Professional and Research Interests: Diana’s research interests include how the changing climate is affecting fisheries and how management must adapt. She is working on an aquaculture project, focusing on weathervane scallops. “This is a novel project at this facility, so I am very excited to be part of starting something new and working to get it off the ground. Working with my fellowship supervisor, we have been able to work in some of my long-term interests into the aquaculture project,” Perry said.

Young woman with long blonde hair and green knit cap smiling, with glacier ice in the background

Kayla Schommer

Alaska Sea Grant and Alaska Ocean Observing System, 2018


  • MMA in marine affairs, 2018, University of Washington
  • BS in interdisciplinary environmental science, 2015, University of Alaska Anchorage

Professional and Research Interests: Kayla has spent her last three years working with the Alaska Department of Fish and Game, Division of Subsistence. “The dual appointment will allow me a chance to gain experience coordinating a diverse group of stakeholders while also deepening my science communication and social media skills,” said Schommer. “The hands-on experience I will get will undoubtedly prepare me for future marine and natural resource work within in the state of Alaska.”



Sara Cleaver

North Pacific Fishery Management Council, 2017


  • MSc in coastal environmental management, 2017, Duke University
  • BA in environmental studies, 2012, University of Vermont

Professional and Research Interests: At the Duke University Marine Lab, Sara focused on optimizing conservation benefits of a pelagic marine protected area for highly migratory species, using longline catch data for the Charleston Bump. “This fellowship will enable me to gain first-hand knowledge of the Council process and how fisheries research is utilized within the management framework,” she said. “I hope to work at the intersection of fisheries science and policy to conserve marine species. I seek to develop science-based management solutions that benefit resource users as well as promote healthy marine ecosystems.”


Genevieve Johnson

NOAA Alaska Fisheries Science Center, 2017


  • BS in fisheries, 2015, University of Alaska Fairbanks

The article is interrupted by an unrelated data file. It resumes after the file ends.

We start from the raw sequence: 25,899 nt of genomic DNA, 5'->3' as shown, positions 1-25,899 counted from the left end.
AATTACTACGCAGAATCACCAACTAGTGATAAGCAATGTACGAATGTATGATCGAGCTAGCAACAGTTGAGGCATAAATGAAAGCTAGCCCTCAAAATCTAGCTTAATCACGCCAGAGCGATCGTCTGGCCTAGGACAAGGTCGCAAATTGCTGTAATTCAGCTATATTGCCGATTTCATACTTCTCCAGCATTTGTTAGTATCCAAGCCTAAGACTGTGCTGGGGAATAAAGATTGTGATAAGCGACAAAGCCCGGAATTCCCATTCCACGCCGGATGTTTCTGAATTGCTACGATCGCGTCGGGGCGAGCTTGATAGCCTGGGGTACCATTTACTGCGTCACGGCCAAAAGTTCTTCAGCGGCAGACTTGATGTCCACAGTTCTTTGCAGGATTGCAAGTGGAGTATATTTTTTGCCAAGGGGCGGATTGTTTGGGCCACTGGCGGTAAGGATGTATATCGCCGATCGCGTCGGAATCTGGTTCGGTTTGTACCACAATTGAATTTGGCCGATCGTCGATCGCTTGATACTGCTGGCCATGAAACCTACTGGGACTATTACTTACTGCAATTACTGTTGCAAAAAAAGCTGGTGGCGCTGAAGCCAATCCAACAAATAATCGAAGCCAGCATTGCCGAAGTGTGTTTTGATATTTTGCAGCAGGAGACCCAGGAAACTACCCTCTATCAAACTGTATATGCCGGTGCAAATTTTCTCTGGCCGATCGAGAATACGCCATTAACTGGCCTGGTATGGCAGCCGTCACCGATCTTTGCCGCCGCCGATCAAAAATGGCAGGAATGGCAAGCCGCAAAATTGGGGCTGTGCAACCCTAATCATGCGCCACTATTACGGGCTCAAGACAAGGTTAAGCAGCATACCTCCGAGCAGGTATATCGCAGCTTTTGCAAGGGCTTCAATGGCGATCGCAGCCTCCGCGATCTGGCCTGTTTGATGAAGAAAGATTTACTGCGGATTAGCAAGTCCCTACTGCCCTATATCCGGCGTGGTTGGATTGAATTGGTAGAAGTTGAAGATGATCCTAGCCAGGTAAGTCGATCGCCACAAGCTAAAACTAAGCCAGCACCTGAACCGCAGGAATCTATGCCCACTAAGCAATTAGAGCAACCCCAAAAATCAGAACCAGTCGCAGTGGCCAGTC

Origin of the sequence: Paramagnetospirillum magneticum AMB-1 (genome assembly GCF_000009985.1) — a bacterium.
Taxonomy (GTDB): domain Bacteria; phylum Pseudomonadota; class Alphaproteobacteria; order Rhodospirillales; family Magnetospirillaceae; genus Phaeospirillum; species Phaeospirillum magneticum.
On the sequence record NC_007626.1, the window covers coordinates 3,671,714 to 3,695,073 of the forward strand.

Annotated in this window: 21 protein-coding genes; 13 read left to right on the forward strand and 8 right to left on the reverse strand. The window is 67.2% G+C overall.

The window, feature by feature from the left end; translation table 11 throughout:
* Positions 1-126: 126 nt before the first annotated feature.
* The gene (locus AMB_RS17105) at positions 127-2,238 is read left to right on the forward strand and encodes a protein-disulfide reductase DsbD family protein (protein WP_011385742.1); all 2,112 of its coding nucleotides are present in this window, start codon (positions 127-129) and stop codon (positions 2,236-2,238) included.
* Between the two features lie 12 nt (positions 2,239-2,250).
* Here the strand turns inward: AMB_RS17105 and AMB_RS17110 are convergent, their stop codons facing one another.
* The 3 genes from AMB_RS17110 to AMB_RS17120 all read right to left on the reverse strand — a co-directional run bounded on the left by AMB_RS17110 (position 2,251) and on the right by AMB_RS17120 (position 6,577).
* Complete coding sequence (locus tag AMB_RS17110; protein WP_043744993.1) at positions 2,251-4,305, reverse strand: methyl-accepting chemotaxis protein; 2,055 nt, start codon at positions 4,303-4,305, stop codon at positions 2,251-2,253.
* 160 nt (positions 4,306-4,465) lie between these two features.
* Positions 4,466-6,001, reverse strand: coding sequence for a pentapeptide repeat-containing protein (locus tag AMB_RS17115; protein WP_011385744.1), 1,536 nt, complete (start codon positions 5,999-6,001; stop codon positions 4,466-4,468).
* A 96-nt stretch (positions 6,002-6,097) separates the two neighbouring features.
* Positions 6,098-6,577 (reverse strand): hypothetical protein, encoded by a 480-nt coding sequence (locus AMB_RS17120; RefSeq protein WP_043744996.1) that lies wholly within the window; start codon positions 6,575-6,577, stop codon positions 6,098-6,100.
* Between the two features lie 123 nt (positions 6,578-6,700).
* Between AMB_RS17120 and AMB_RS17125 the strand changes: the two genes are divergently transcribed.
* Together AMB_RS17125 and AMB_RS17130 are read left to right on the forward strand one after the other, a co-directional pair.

• BS in biological sciences, 2015, University of Alaska Fairbanks

Professional and Research Interests: Genevieve will finish her MS in fisheries in fall 2018. Her graduate research at UAF is on the genetic population structure of Tanner crab in Alaska. In Juneau she will work on an arctic ecosystem monitoring project, and a genetics project on juvenile chum salmon. “In addition to skill development, I hope that this opportunity will improve my knowledge of how the federal government is involved in fisheries research,” she said.

Woman with ocean in the background

Danielle Meeker

Office of the Alaska Lieutenant Governor, 2017


  • Master of advanced studies in climate science and policy, 2017, Scripps Institution of Oceanography
  • BS in marine transportation, State University of New York Maritime College

Professional and Research Interests: The focus of Meeker’s graduate research was climate adaptation planning in Alaska Native communities. She conducted her master’s research off-site at the Alaska Center for Climate Assessment and Policy, University of Alaska Fairbanks. “My career goal is to lead climate adaptation efforts in disadvantaged communities, with an emphasis on public outreach and increasing the utility of research. I am thrilled to move to Juneau, and eager to brush up on my kayaking skills!” she said.


Kim Ovitz

NOAA National Marine Fisheries Service Alaska Regional Office, 2017

Education: BA, School of Social and Behavioral Sciences, 2013, University of Massachusetts, Amherst

Professional and Research Interests: Kim will complete her master’s degree in fisheries at the University of Maine in 2017. For her research, she has examined Maine’s sea urchin fishery as a coupled socio-ecological system. “This fellowship presents an excellent opportunity for me to support marine mammal conservation and recovery initiatives while engaging in outreach with the public and other partners, strengthening my communication and outreach skills,” Kim said.

In the news

Sea Grant Fellow leading Kenai River beluga whale 'citizen science' study (KDLL Public Radio, May 3, 2108)

Kenai Conversation: Studying Cook Inlet's white whale with citizen science (KDLL Public Radio, May 2, 2108)